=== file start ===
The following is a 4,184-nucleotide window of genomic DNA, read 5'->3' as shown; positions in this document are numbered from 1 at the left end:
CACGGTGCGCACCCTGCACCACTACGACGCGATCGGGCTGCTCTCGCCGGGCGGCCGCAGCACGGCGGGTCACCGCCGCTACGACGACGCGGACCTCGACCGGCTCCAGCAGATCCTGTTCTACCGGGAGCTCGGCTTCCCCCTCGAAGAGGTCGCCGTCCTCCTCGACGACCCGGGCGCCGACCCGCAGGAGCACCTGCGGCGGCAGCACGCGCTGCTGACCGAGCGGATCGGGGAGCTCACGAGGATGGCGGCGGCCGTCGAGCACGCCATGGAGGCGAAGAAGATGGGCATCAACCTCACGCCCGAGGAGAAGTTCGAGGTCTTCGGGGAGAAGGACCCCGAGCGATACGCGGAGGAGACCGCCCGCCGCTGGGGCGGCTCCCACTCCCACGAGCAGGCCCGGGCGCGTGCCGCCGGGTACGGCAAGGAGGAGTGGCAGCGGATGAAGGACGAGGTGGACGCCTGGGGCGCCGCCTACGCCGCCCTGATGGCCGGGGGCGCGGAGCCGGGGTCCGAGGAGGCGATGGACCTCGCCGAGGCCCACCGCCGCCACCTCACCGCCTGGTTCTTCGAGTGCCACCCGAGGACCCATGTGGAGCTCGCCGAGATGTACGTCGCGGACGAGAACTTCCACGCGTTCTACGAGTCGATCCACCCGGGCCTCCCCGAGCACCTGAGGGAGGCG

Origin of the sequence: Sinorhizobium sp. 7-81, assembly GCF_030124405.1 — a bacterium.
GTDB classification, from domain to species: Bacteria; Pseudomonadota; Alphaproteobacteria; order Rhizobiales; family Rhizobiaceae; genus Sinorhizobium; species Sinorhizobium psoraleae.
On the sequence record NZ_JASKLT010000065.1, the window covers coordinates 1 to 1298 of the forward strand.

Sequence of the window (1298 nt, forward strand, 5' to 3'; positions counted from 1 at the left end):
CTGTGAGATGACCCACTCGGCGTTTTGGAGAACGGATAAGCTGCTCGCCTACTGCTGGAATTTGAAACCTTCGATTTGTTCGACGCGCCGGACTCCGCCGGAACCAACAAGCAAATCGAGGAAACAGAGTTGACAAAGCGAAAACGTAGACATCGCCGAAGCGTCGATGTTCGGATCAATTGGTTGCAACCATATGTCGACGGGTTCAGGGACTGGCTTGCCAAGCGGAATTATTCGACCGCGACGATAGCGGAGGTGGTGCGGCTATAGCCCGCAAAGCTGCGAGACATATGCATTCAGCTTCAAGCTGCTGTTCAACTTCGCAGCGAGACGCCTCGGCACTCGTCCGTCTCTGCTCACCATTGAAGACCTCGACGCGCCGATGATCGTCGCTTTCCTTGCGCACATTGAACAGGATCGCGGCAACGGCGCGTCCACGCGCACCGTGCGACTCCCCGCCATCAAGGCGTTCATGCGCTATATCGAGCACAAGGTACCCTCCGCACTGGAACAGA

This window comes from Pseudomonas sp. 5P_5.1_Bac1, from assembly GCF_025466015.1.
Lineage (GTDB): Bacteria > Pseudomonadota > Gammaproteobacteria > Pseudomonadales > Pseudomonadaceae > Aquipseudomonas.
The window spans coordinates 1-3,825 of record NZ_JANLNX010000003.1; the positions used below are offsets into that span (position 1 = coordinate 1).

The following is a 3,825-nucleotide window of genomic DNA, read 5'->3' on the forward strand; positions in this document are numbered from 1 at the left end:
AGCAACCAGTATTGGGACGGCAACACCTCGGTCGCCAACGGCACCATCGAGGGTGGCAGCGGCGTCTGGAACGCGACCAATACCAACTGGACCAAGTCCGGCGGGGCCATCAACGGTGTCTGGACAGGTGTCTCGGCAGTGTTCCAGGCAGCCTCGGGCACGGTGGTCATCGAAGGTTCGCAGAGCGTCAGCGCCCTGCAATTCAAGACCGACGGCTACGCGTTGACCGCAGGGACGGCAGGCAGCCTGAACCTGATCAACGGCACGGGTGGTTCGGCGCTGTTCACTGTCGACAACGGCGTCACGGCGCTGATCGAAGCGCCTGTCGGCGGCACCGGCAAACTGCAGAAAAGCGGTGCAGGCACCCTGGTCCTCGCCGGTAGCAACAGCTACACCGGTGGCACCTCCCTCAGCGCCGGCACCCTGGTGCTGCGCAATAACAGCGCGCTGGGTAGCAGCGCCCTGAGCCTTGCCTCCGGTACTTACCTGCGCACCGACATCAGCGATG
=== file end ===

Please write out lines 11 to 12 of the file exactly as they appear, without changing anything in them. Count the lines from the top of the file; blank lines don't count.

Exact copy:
The following is a 3,825-nucleotide window of genomic DNA, read 5'->3' on the forward strand; positions in this document are numbered from 1 at the left end:
AGCAACCAGTATTGGGACGGCAACACCTCGGTCGCCAACGGCACCATCGAGGGTGGCAGCGGCGTCTGGAACGCGACCAATACCAACTGGACCAAGTCCGGCGGGGCCATCAACGGTGTCTGGACAGGTGTCTCGGCAGTGTTCCAGGCAGCCTCGGGCACGGTGGTCATCGAAGGTTCGCAGAGCGTCAGCGCCCTGCAATTCAAGACCGACGGCTACGCGTTGACCGCAGGGACGGCAGGCAGCCTGAACCTGATCAACGGCACGGGTGGTTCGGCGCTGTTCACTGTCGACAACGGCGTCACGGCGCTGATCGAAGCGCCTGTCGGCGGCACCGGCAAACTGCAGAAAAGCGGTGCAGGCACCCTGGTCCTCGCCGGTAGCAACAGCTACACCGGTGGCACCTCCCTCAGCGCCGGCACCCTGGTGCTGCGCAATAACAGCGCGCTGGGTAGCAGCGCCCTGAGCCTTGCCTCCGGTACTTACCTGCGCACCGACATCAGCGATG